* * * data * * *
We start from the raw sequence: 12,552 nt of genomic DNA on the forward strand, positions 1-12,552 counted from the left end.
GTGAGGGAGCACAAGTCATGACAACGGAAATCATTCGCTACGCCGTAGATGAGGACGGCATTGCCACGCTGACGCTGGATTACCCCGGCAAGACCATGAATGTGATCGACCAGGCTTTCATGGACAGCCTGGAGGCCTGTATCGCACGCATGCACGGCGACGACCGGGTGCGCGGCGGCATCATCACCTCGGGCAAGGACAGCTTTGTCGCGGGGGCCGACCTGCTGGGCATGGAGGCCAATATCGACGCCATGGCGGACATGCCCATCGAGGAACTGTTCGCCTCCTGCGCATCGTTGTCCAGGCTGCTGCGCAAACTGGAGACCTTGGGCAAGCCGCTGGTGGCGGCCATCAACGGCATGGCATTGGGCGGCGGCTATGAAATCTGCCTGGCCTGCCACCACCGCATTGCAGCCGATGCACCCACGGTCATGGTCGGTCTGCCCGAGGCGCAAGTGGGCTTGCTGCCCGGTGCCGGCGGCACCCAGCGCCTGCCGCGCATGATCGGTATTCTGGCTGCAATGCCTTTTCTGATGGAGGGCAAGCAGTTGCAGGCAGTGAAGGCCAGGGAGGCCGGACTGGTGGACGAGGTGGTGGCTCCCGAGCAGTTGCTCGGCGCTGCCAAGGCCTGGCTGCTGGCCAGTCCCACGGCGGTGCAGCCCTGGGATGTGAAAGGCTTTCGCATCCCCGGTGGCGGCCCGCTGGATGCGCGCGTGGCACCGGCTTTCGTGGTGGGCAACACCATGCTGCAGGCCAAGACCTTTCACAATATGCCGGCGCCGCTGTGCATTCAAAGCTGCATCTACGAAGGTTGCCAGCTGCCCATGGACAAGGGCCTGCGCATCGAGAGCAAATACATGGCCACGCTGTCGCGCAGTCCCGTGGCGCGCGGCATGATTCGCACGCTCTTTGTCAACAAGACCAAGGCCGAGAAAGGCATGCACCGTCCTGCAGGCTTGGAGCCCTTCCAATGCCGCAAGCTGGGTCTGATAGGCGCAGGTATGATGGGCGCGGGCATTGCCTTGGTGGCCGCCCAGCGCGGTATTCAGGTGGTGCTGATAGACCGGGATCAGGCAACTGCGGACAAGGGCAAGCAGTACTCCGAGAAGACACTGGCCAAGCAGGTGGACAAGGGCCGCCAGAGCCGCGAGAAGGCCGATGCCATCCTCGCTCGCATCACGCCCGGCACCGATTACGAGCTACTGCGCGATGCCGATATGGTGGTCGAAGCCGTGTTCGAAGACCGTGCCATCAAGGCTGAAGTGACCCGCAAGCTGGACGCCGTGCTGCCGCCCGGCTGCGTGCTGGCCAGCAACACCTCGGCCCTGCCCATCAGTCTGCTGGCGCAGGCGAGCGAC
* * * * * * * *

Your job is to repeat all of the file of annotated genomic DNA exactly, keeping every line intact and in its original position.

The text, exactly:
We start from the raw sequence: 12,552 nt of genomic DNA on the forward strand, positions 1-12,552 counted from the left end.
GTGAGGGAGCACAAGTCATGACAACGGAAATCATTCGCTACGCCGTAGATGAGGACGGCATTGCCACGCTGACGCTGGATTACCCCGGCAAGACCATGAATGTGATCGACCAGGCTTTCATGGACAGCCTGGAGGCCTGTATCGCACGCATGCACGGCGACGACCGGGTGCGCGGCGGCATCATCACCTCGGGCAAGGACAGCTTTGTCGCGGGGGCCGACCTGCTGGGCATGGAGGCCAATATCGACGCCATGGCGGACATGCCCATCGAGGAACTGTTCGCCTCCTGCGCATCGTTGTCCAGGCTGCTGCGCAAACTGGAGACCTTGGGCAAGCCGCTGGTGGCGGCCATCAACGGCATGGCATTGGGCGGCGGCTATGAAATCTGCCTGGCCTGCCACCACCGCATTGCAGCCGATGCACCCACGGTCATGGTCGGTCTGCCCGAGGCGCAAGTGGGCTTGCTGCCCGGTGCCGGCGGCACCCAGCGCCTGCCGCGCATGATCGGTATTCTGGCTGCAATGCCTTTTCTGATGGAGGGCAAGCAGTTGCAGGCAGTGAAGGCCAGGGAGGCCGGACTGGTGGACGAGGTGGTGGCTCCCGAGCAGTTGCTCGGCGCTGCCAAGGCCTGGCTGCTGGCCAGTCCCACGGCGGTGCAGCCCTGGGATGTGAAAGGCTTTCGCATCCCCGGTGGCGGCCCGCTGGATGCGCGCGTGGCACCGGCTTTCGTGGTGGGCAACACCATGCTGCAGGCCAAGACCTTTCACAATATGCCGGCGCCGCTGTGCATTCAAAGCTGCATCTACGAAGGTTGCCAGCTGCCCATGGACAAGGGCCTGCGCATCGAGAGCAAATACATGGCCACGCTGTCGCGCAGTCCCGTGGCGCGCGGCATGATTCGCACGCTCTTTGTCAACAAGACCAAGGCCGAGAAAGGCATGCACCGTCCTGCAGGCTTGGAGCCCTTCCAATGCCGCAAGCTGGGTCTGATAGGCGCAGGTATGATGGGCGCGGGCATTGCCTTGGTGGCCGCCCAGCGCGGTATTCAGGTGGTGCTGATAGACCGGGATCAGGCAACTGCGGACAAGGGCAAGCAGTACTCCGAGAAGACACTGGCCAAGCAGGTGGACAAGGGCCGCCAGAGCCGCGAGAAGGCCGATGCCATCCTCGCTCGCATCACGCCCGGCACCGATTACGAGCTACTGCGCGATGCCGATATGGTGGTCGAAGCCGTGTTCGAAGACCGTGCCATCAAGGCTGAAGTGACCCGCAAGCTGGACGCCGTGCTGCCGCCCGGCTGCGTGCTGGCCAGCAACACCTCGGCCCTGCCCATCAGTCTGCTGGCGCAGGCGAGCGAC